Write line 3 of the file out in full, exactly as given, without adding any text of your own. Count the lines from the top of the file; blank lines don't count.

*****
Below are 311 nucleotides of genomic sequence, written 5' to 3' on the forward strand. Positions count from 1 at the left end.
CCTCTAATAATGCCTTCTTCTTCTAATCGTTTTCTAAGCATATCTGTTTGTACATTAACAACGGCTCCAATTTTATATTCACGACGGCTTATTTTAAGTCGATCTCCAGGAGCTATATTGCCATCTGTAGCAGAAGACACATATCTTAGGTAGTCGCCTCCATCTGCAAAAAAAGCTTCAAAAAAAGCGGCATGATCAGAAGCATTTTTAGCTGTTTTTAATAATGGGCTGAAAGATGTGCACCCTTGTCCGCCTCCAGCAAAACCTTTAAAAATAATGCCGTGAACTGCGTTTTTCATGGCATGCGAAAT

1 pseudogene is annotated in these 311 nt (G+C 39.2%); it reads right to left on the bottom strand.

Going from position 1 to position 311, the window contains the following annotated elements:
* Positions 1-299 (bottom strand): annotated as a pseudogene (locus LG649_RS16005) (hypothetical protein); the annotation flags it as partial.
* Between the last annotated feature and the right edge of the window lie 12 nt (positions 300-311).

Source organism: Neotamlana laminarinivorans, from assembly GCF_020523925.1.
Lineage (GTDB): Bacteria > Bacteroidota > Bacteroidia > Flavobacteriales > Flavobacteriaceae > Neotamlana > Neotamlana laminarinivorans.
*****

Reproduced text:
1 pseudogene is annotated in these 311 nt (G+C 39.2%); it reads right to left on the bottom strand.